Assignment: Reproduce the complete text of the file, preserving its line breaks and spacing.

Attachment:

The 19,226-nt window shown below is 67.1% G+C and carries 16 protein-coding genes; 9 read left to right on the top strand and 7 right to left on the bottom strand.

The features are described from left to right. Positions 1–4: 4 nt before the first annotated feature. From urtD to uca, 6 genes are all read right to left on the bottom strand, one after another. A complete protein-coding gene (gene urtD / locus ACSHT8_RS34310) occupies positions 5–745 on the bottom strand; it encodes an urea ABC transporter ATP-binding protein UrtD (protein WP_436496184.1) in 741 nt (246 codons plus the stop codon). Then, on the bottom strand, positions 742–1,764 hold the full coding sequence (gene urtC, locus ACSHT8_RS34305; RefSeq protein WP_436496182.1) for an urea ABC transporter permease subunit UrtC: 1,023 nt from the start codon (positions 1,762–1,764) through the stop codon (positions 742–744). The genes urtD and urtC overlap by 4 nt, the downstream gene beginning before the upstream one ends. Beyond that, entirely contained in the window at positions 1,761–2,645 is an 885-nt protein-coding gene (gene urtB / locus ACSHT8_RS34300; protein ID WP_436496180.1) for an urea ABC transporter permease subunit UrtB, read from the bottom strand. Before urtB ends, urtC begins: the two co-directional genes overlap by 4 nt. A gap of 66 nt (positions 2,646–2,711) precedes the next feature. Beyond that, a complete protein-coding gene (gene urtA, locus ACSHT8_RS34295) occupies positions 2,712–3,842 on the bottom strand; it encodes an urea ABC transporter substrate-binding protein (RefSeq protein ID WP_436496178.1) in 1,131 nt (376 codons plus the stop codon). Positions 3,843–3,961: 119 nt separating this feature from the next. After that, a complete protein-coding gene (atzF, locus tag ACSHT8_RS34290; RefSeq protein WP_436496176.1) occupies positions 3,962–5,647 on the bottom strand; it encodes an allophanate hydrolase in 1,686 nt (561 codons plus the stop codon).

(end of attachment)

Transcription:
The 19,226-nt window shown below is 67.1% G+C and carries 16 protein-coding genes; 9 read left to right on the top strand and 7 right to left on the bottom strand.

The features are described from left to right. Positions 1–4: 4 nt before the first annotated feature. From urtD to uca, 6 genes are all read right to left on the bottom strand, one after another. A complete protein-coding gene (gene urtD / locus ACSHT8_RS34310) occupies positions 5–745 on the bottom strand; it encodes an urea ABC transporter ATP-binding protein UrtD (protein WP_436496184.1) in 741 nt (246 codons plus the stop codon). Then, on the bottom strand, positions 742–1,764 hold the full coding sequence (gene urtC, locus ACSHT8_RS34305; RefSeq protein WP_436496182.1) for an urea ABC transporter permease subunit UrtC: 1,023 nt from the start codon (positions 1,762–1,764) through the stop codon (positions 742–744). The genes urtD and urtC overlap by 4 nt, the downstream gene beginning before the upstream one ends. Beyond that, entirely contained in the window at positions 1,761–2,645 is an 885-nt protein-coding gene (gene urtB / locus ACSHT8_RS34300; protein ID WP_436496180.1) for an urea ABC transporter permease subunit UrtB, read from the bottom strand. Before urtB ends, urtC begins: the two co-directional genes overlap by 4 nt. A gap of 66 nt (positions 2,646–2,711) precedes the next feature. Beyond that, a complete protein-coding gene (gene urtA, locus ACSHT8_RS34295) occupies positions 2,712–3,842 on the bottom strand; it encodes an urea ABC transporter substrate-binding protein (RefSeq protein ID WP_436496178.1) in 1,131 nt (376 codons plus the stop codon). Positions 3,843–3,961: 119 nt separating this feature from the next. After that, a complete protein-coding gene (atzF, locus tag ACSHT8_RS34290; RefSeq protein WP_436496176.1) occupies positions 3,962–5,647 on the bottom strand; it encodes an allophanate hydrolase in 1,686 nt (561 codons plus the stop codon).